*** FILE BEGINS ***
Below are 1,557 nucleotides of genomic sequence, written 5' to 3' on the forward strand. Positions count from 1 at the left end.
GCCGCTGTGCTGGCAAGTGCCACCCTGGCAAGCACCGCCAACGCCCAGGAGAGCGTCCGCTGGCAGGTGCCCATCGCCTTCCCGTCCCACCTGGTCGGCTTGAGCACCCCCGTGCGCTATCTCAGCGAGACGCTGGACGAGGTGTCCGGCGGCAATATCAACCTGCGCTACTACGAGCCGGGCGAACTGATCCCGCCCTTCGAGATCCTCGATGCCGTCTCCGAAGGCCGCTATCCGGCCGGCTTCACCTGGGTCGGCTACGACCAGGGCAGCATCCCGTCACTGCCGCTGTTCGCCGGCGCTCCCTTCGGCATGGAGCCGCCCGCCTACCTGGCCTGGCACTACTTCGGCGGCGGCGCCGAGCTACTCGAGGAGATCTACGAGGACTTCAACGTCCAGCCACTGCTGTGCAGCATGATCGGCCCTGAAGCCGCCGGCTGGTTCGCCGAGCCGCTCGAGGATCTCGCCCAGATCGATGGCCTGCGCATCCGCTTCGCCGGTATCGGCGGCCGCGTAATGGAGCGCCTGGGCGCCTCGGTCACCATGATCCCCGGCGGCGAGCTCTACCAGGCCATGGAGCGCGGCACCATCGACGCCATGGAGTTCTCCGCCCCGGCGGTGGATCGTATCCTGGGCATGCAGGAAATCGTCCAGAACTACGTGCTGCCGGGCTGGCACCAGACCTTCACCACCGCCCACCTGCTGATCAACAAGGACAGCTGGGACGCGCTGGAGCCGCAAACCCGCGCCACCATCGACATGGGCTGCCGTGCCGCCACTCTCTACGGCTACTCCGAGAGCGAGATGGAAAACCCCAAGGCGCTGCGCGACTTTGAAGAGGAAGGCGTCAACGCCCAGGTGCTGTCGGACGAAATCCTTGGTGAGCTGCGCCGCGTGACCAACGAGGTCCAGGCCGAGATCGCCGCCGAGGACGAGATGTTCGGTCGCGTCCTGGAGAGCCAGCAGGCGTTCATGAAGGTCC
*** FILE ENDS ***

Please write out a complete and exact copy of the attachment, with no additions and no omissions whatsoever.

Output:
Below are 1,557 nucleotides of genomic sequence, written 5' to 3' on the forward strand. Positions count from 1 at the left end.
GCCGCTGTGCTGGCAAGTGCCACCCTGGCAAGCACCGCCAACGCCCAGGAGAGCGTCCGCTGGCAGGTGCCCATCGCCTTCCCGTCCCACCTGGTCGGCTTGAGCACCCCCGTGCGCTATCTCAGCGAGACGCTGGACGAGGTGTCCGGCGGCAATATCAACCTGCGCTACTACGAGCCGGGCGAACTGATCCCGCCCTTCGAGATCCTCGATGCCGTCTCCGAAGGCCGCTATCCGGCCGGCTTCACCTGGGTCGGCTACGACCAGGGCAGCATCCCGTCACTGCCGCTGTTCGCCGGCGCTCCCTTCGGCATGGAGCCGCCCGCCTACCTGGCCTGGCACTACTTCGGCGGCGGCGCCGAGCTACTCGAGGAGATCTACGAGGACTTCAACGTCCAGCCACTGCTGTGCAGCATGATCGGCCCTGAAGCCGCCGGCTGGTTCGCCGAGCCGCTCGAGGATCTCGCCCAGATCGATGGCCTGCGCATCCGCTTCGCCGGTATCGGCGGCCGCGTAATGGAGCGCCTGGGCGCCTCGGTCACCATGATCCCCGGCGGCGAGCTCTACCAGGCCATGGAGCGCGGCACCATCGACGCCATGGAGTTCTCCGCCCCGGCGGTGGATCGTATCCTGGGCATGCAGGAAATCGTCCAGAACTACGTGCTGCCGGGCTGGCACCAGACCTTCACCACCGCCCACCTGCTGATCAACAAGGACAGCTGGGACGCGCTGGAGCCGCAAACCCGCGCCACCATCGACATGGGCTGCCGTGCCGCCACTCTCTACGGCTACTCCGAGAGCGAGATGGAAAACCCCAAGGCGCTGCGCGACTTTGAAGAGGAAGGCGTCAACGCCCAGGTGCTGTCGGACGAAATCCTTGGTGAGCTGCGCCGCGTGACCAACGAGGTCCAGGCCGAGATCGCCGCCGAGGACGAGATGTTCGGTCGCGTCCTGGAGAGCCAGCAGGCGTTCATGAAGGTCC